In the past two decades number of contemporary artists have abundantly dealt with the phenomenon of migration. It often became a subject of their works. It is somehow logical and self-evident that in Europe who has been facing an influx of migrants from so called third world and who has treated these newcomers as illegals (people without basic civic rights) the critical reaction to this problem would emerge from all levels of civil society. When I saw pictures of Alexandra Polina I noticed a very interesting thing: irony and sarcasm. It is very rare to experience these undertones in works of art that are dealing with such serious and tragic topics. Often the reactions to injustice would be pity and criticism, pointed at the repressive authorities. But most of the artists who in their work focus on migrants and usually advocate for their rights, do not have personal experience of being dislocated and of becoming second class citizens. I am not saying that people who did not experience actual immigration (to places where they represent underprivileged population) themselves do not have the right and credibility to speak about this subject. On the contrary, it is necessary they do so. I am just saying that their point of view is much different.
The pictures of Polina are different for precisely this reason: she is an immigrant herself. She moved from Uzbekistan to Germany, together with her entire family, ten years ago on economic grounds. And that is probably one of the reasons she developed a certain kind of sensibility for the people who could not find their place in a new environment even though they might already solved their bureaucratic issues. The Generation 60 series of photographs show portraits of elderly people who immigrated when they were over sixty years old and who faced difficulties with accustoming and integrating to a new society. The photographer asked them to pose for her at a carefully selected locations and she did the staging for each picture. Her grandfather, for instance, stands on the green field and around him family photos are floating in the air. These people are not underprivileged and pushed to the margin because of the state repression but because for their loneliness and their inability to grasp new environment which did not accept them (yet). Their faces could tell stories.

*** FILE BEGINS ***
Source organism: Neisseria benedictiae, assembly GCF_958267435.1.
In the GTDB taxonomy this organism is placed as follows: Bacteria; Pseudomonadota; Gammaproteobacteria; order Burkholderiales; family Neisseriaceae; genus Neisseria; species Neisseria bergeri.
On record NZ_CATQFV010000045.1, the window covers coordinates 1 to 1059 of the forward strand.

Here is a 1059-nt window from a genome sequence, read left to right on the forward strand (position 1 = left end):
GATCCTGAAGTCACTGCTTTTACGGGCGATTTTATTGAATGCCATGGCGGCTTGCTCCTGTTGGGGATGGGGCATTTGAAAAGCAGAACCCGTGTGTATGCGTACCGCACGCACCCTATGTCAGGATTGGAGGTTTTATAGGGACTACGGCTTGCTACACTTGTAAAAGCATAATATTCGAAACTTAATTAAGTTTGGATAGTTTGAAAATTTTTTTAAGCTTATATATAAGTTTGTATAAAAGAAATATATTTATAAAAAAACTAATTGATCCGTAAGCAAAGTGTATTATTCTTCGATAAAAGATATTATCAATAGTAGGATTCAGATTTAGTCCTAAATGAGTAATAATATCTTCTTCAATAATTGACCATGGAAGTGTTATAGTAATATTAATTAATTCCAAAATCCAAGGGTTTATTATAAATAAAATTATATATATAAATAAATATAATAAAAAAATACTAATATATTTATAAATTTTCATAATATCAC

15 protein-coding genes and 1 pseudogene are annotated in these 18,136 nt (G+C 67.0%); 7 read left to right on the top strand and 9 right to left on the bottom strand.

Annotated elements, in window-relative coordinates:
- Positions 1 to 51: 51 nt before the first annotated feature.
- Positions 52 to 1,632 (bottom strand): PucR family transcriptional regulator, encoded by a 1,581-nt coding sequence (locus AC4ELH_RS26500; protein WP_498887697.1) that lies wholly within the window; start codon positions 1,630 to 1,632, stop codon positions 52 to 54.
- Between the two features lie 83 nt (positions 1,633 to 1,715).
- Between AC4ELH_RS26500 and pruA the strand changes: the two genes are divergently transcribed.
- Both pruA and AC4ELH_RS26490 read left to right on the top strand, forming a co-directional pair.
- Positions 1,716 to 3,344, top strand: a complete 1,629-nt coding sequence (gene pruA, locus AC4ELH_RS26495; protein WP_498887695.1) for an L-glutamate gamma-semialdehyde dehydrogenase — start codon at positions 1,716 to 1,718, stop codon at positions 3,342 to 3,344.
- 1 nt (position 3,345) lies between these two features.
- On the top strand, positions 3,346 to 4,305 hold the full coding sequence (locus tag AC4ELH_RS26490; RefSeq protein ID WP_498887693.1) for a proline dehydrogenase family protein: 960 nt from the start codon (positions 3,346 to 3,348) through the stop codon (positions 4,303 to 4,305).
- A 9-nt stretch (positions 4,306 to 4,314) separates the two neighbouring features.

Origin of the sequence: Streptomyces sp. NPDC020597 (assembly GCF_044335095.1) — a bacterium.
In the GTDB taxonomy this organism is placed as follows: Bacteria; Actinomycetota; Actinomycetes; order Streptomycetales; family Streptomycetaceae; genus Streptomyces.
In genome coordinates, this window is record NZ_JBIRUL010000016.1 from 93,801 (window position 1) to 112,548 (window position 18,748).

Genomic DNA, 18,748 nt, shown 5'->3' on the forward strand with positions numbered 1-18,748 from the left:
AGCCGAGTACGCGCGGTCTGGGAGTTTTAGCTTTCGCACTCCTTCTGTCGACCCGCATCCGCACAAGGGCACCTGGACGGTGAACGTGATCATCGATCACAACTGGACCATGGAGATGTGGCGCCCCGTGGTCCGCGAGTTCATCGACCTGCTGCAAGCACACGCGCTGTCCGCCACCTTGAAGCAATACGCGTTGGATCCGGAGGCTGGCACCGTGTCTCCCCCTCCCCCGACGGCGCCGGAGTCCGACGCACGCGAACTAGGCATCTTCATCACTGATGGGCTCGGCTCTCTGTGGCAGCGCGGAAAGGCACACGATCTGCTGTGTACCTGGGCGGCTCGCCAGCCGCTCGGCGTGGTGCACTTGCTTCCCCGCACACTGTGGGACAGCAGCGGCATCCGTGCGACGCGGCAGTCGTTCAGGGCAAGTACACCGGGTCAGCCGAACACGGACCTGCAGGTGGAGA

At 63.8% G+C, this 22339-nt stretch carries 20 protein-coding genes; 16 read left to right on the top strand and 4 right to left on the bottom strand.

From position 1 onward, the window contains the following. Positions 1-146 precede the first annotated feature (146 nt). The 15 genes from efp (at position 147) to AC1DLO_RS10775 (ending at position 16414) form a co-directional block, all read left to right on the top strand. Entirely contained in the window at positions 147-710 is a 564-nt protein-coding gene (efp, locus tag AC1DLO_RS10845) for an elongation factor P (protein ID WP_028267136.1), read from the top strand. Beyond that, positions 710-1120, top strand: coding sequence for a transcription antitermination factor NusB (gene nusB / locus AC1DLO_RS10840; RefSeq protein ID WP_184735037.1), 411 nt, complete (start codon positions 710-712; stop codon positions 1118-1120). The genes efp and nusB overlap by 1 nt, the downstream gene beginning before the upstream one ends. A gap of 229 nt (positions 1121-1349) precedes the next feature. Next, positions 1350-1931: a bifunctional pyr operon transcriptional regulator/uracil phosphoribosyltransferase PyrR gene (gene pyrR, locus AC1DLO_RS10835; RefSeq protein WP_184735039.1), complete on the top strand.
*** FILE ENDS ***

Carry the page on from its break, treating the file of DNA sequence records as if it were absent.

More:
The other series of photographs that also takes the path of a photographic portraiture is titled Made in the USSR. Here the artist is seeking her own challenged identity by asking friends and acquaintances of her generation, born in the USSR in the 1980s, to pose for her in a very peculiar postures resembling Soviet propaganda posters. Again the viewer is faced with traces of irony despite all seriousness of the topic. The generation born in the 1980s has faced a change of the ideological system, and after growing up and being educated in the socialist regime, the ideology, values and identities have suddenly changed dramatically. The educators at schools had to admit their “mistake” and comply with the new dogmas of democracy (which, in the East, became known as mass robbery of once public resources by private enterprises). One would inevitably become skeptical if the basic values had changed so dramatically, from moralistic ethos of collectivism straight to the brutal Darwinism of free market, based on newly established elites, closed circles and gang principles. The portraits are therefore ambivalent: they show the ridiculousness of the Soviet propaganda and empty space that was left after great ideas, that were about to benefit the entire nation, were buried. Most of the people on the portraits migrated from their countries of origin because they lacked prospect and hope. If older generation is often nostalgic for the old times (which have proven to be more economically sustainable for most of the population) young people are trying to find their way in the world of instability and uncertainty, without illusions. For them the Soviet iconography and ideology belong to the past. They don’t see it either as a savior or as a threat. But they confident mimics and heroic postures are also alluding on the changes they might face (or even conduct themselves) very soon.
© Miha Colner, 23 January 2015